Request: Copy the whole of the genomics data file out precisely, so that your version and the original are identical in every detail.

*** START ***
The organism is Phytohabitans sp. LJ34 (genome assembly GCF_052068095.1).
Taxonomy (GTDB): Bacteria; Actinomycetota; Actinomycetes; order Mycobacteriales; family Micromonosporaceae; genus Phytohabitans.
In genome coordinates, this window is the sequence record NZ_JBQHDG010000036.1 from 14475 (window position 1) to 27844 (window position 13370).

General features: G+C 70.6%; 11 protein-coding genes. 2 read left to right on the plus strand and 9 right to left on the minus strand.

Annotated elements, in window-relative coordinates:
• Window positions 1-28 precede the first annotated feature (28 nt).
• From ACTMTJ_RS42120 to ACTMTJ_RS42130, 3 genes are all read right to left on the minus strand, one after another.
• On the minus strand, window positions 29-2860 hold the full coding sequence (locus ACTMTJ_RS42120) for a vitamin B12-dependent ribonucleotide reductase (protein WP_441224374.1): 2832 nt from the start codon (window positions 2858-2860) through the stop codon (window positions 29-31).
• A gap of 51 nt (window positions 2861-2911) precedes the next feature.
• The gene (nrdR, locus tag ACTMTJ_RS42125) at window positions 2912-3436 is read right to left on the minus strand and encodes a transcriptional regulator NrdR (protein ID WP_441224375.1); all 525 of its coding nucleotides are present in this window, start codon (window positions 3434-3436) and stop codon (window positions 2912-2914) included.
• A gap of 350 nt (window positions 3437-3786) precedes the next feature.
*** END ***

The organism is Phytohabitans sp. LJ34 (genome assembly GCF_052068095.1).
Taxonomy (GTDB): Bacteria; Actinomycetota; Actinomycetes; order Mycobacteriales; family Micromonosporaceae; genus Phytohabitans.
In genome coordinates, this window is the sequence record NZ_JBQHDG010000036.1 from 14475 (window position 1) to 27844 (window position 13370).

General features: G+C 70.6%; 11 protein-coding genes. 2 read left to right on the plus strand and 9 right to left on the minus strand.

Annotated elements, in window-relative coordinates:
• Window positions 1-28 precede the first annotated feature (28 nt).
• From ACTMTJ_RS42120 to ACTMTJ_RS42130, 3 genes are all read right to left on the minus strand, one after another.
• On the minus strand, window positions 29-2860 hold the full coding sequence (locus ACTMTJ_RS42120) for a vitamin B12-dependent ribonucleotide reductase (protein WP_441224374.1): 2832 nt from the start codon (window positions 2858-2860) through the stop codon (window positions 29-31).
• A gap of 51 nt (window positions 2861-2911) precedes the next feature.
• The gene (nrdR, locus tag ACTMTJ_RS42125) at window positions 2912-3436 is read right to left on the minus strand and encodes a transcriptional regulator NrdR (protein ID WP_441224375.1); all 525 of its coding nucleotides are present in this window, start codon (window positions 3434-3436) and stop codon (window positions 2912-2914) included.
• A gap of 350 nt (window positions 3437-3786) precedes the next feature.